Last month we reported on a fifth freedom application from United Airlines to operate cargo-only flights using passenger aircraft between the USA and Singapore via Hong Kong, including traffic rights on the Singapore – Hong Kong sectors themselves.
The approval was granted quickly and by 10th May services had commenced. What’s more interesting though is that the airline also became approved for passenger service on the same route, with United saying it may make upgrade the service later depending on demand.
“Depending upon the rebound in passenger traffic, United may commence passenger service at a future date.”
That’s exactly what’s happened with passengers welcomed on these services just over a week from now.
United will resume service from Singapore to San Francisco on 8th July 2020 as planned, however instead of resuming non-stop flights as UA2 the flight will operate as UA862 via Hong Kong.
Passengers can book seats between Singapore and Hong Kong, Singapore and San Francisco or Hong Kong and San Francisco.
8th July to 3rd August 2020 (based on UA862)
|Flight||From / To||Aircraft||Days|
|UA862||SIN0600 – HKG0945||789||1·3·567|
|UA862||HKG1130 – SFO0910||789||1·3·567|
|UA877||SFO1340 – HKG1845*||789||1·3456·|
|UA877||HKG2045 – SIN0035*||789||·2·4567|
* Next day
This will also be the first Singapore – San Francisco flight flown since Singapore Airlines temporarily ceased flying that route on 25th March. The national carrier currently only links Los Angeles in the USA from Singapore, three times weekly.
United’s non-stop UA1/2 flight between Singapore and San Francisco provisionally resumes from 5th August 2020, though this is subject to change and we would not be surprised to see the route continued via Hong Kong for an extended period.
If you recall from 2017, this schedule means United offers the earliest Singapore – Hong Kong flight option, beating the first regular Cathay Pacific flight by 55 minutes and the first regular Singapore Airlines one by over 90 minutes.
Similarly United offers the last flight of the day from Hong Kong to Singapore.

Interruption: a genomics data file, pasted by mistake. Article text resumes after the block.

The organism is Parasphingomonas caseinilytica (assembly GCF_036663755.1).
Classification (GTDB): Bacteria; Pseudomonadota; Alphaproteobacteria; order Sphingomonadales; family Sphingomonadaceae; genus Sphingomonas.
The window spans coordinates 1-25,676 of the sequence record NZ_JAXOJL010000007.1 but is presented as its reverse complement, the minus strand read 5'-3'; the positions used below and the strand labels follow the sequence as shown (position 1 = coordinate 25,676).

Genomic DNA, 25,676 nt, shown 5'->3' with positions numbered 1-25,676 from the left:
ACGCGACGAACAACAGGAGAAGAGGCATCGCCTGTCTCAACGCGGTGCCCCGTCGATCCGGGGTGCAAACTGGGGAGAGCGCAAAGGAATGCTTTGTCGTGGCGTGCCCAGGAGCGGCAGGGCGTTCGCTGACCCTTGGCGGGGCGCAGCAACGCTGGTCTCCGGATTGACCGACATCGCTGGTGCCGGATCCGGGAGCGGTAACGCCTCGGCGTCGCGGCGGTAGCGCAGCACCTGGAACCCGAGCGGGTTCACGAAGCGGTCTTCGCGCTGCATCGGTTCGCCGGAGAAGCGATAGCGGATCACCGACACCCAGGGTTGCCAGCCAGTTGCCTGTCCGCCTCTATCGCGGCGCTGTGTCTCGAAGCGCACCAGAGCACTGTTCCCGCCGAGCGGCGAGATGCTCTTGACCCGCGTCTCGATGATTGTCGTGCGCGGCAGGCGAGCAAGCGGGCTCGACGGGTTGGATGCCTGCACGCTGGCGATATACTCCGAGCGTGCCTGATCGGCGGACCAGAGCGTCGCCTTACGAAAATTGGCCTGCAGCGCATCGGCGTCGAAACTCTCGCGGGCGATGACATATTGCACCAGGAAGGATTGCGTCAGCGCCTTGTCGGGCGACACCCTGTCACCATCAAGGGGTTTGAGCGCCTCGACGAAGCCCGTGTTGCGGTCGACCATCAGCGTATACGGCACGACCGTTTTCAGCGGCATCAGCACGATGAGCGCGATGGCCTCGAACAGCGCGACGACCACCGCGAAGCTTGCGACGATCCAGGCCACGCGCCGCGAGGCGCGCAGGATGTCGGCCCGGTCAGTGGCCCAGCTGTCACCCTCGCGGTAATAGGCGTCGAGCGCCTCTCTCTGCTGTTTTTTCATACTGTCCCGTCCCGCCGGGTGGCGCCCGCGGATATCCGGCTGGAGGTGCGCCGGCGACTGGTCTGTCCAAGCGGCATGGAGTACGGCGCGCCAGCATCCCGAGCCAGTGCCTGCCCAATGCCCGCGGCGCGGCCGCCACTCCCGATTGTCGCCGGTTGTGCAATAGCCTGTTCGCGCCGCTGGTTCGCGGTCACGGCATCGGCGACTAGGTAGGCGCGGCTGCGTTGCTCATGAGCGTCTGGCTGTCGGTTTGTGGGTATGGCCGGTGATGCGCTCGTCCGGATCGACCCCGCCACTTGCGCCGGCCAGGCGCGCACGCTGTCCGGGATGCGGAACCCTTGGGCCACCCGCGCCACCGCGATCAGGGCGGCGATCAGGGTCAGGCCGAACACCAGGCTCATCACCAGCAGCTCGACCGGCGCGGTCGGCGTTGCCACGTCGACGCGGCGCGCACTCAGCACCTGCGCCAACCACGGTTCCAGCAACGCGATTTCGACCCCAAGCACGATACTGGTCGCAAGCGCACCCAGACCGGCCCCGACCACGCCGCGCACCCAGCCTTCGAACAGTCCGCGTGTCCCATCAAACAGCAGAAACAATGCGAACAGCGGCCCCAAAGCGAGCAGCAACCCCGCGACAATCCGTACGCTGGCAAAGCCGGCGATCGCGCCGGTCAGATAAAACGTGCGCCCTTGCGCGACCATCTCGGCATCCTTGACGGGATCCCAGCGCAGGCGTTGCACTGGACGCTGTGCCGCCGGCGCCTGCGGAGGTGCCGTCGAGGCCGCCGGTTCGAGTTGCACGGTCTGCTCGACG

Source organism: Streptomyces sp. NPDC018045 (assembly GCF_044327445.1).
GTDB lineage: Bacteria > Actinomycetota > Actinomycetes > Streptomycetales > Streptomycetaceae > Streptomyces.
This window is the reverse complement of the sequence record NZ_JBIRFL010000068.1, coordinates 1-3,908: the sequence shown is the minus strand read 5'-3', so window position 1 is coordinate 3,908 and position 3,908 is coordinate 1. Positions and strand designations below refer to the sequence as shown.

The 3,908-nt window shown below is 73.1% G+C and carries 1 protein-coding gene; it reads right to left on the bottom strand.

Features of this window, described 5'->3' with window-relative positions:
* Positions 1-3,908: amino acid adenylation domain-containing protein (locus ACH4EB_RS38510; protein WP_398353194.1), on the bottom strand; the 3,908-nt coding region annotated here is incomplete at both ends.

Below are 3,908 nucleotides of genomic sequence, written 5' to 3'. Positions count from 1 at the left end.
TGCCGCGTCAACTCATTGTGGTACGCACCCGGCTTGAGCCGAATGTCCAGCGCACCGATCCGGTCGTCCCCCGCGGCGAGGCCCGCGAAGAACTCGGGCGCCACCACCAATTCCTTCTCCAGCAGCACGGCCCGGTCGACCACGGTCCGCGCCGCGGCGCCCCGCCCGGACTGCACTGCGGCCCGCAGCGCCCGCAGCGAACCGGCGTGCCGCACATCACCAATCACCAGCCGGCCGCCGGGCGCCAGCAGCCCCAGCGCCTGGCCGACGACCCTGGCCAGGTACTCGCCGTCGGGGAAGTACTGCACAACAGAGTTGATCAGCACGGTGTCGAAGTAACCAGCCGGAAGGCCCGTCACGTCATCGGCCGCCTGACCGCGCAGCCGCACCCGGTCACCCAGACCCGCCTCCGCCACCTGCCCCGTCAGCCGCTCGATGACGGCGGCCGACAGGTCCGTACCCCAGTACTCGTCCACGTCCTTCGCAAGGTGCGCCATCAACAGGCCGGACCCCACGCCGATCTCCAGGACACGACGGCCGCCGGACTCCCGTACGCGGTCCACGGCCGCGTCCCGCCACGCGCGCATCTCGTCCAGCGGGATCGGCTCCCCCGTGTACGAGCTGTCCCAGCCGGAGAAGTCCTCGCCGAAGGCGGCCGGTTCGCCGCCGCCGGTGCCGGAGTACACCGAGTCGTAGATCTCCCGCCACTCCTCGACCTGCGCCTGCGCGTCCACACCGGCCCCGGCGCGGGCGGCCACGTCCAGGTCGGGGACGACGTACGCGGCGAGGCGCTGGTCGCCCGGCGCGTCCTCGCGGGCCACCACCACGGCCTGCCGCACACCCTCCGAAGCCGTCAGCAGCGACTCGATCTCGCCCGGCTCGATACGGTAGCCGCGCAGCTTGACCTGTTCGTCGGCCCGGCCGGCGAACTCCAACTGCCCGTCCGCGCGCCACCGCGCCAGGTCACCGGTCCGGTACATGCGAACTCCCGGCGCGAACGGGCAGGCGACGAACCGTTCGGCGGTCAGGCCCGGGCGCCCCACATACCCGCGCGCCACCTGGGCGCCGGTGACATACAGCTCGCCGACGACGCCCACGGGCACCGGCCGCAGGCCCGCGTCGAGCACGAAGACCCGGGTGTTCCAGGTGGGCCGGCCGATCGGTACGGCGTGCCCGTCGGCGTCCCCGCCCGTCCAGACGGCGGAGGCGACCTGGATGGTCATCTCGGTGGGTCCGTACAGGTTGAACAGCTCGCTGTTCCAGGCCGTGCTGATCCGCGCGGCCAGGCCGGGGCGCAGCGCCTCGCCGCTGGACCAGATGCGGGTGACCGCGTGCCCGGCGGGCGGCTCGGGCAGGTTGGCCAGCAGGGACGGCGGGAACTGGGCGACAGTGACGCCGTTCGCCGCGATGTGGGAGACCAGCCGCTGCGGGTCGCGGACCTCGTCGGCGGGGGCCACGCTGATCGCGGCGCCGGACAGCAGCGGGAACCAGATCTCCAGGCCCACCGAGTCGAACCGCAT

That made these flights a popular option when they operated previously, maximising a short break to Hong Kong for Singaporeans with minimum leave days.
Why go via Hong Kong?
During this period where air cargo payment rates are high, United is almost certainly making good advantage of capitalising on that market between Singapore and Hong Kong, which they will continue to be able to do even once the flights also carry passengers.
Operating via Hong Kong also leaves the airline less exposed to Singapore-US passenger traffic alone, with each flight in and out of the US serving two primary Asian cities.
The airline has also re-added Shanghai – San Francisco services from 8th July 2020, though again instead of flying non-stop using the Boeing 787-9 the airline has opted for a more cautious extension of its Seoul route, twice per week using the Boeing 777-300ER.
As United’s schedules are modified beyond early August 2020, we expect to see a continuation of these flights favouring two cities, rather than any quick return to expensive non-stop services, which require high demand to be economically viable.
When United initially filed its application to operate this route with the US Department of Transportation, it indicated that it would operate its Boeing 777-300ER aircraft.
That got us excited because all of the airline’s Boeing 777-300ERs are equipped with the latest Polaris Business Class seats, which haven’t previously served Singapore.
Unfortunately however the route has been scheduled with the usual Boeing 787-9. These aircraft have the Collins Aerospace Diamond seat in Business Class, with a 2-2-2 layout.
We haven’t tried this product on United, however it is the same seat type KLM has in its Boeing 777-300ER Business Class, which we reviewed on a Bali to Singapore flight.
You can also check out this review of a United Los Angeles to London flight in the same Business Class seat for an idea of what to expect on the service side.
Here are the miles rates for a one-way Business Class award ticket on the Singapore – Hong Kong route, and how they compare to flying with Singapore Airlines or Cathay Pacific.
|Singapore ⇄ Hong Kong